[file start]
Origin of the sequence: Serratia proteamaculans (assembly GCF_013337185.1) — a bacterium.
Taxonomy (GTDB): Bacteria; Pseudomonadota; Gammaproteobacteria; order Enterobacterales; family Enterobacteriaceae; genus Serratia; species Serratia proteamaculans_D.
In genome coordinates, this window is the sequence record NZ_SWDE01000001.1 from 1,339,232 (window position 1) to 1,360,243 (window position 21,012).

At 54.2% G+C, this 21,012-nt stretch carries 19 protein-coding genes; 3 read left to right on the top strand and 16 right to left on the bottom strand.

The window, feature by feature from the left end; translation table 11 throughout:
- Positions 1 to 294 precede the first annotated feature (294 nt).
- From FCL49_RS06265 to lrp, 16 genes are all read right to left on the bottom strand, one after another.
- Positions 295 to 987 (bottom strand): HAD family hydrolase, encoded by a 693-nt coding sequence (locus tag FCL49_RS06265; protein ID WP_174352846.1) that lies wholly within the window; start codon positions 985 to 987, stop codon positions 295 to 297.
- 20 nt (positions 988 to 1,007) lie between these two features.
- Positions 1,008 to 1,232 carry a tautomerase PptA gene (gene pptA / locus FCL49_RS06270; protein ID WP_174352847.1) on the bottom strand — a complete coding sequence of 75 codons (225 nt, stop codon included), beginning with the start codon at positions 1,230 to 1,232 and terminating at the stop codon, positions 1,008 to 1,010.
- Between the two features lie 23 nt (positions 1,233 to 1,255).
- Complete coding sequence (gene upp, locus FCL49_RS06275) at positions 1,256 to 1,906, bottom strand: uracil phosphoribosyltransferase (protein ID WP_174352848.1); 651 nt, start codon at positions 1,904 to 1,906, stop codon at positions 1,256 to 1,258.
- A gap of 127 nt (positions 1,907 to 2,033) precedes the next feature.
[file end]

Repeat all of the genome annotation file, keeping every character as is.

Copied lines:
Origin of the sequence: Serratia proteamaculans (assembly GCF_013337185.1) — a bacterium.
Taxonomy (GTDB): Bacteria; Pseudomonadota; Gammaproteobacteria; order Enterobacterales; family Enterobacteriaceae; genus Serratia; species Serratia proteamaculans_D.
In genome coordinates, this window is the sequence record NZ_SWDE01000001.1 from 1,339,232 (window position 1) to 1,360,243 (window position 21,012).

At 54.2% G+C, this 21,012-nt stretch carries 19 protein-coding genes; 3 read left to right on the top strand and 16 right to left on the bottom strand.

The window, feature by feature from the left end; translation table 11 throughout:
- Positions 1 to 294 precede the first annotated feature (294 nt).
- From FCL49_RS06265 to lrp, 16 genes are all read right to left on the bottom strand, one after another.
- Positions 295 to 987 (bottom strand): HAD family hydrolase, encoded by a 693-nt coding sequence (locus tag FCL49_RS06265; protein ID WP_174352846.1) that lies wholly within the window; start codon positions 985 to 987, stop codon positions 295 to 297.
- 20 nt (positions 988 to 1,007) lie between these two features.
- Positions 1,008 to 1,232 carry a tautomerase PptA gene (gene pptA / locus FCL49_RS06270; protein ID WP_174352847.1) on the bottom strand — a complete coding sequence of 75 codons (225 nt, stop codon included), beginning with the start codon at positions 1,230 to 1,232 and terminating at the stop codon, positions 1,008 to 1,010.
- Between the two features lie 23 nt (positions 1,233 to 1,255).
- Complete coding sequence (gene upp, locus FCL49_RS06275) at positions 1,256 to 1,906, bottom strand: uracil phosphoribosyltransferase (protein ID WP_174352848.1); 651 nt, start codon at positions 1,904 to 1,906, stop codon at positions 1,256 to 1,258.
- A gap of 127 nt (positions 1,907 to 2,033) precedes the next feature.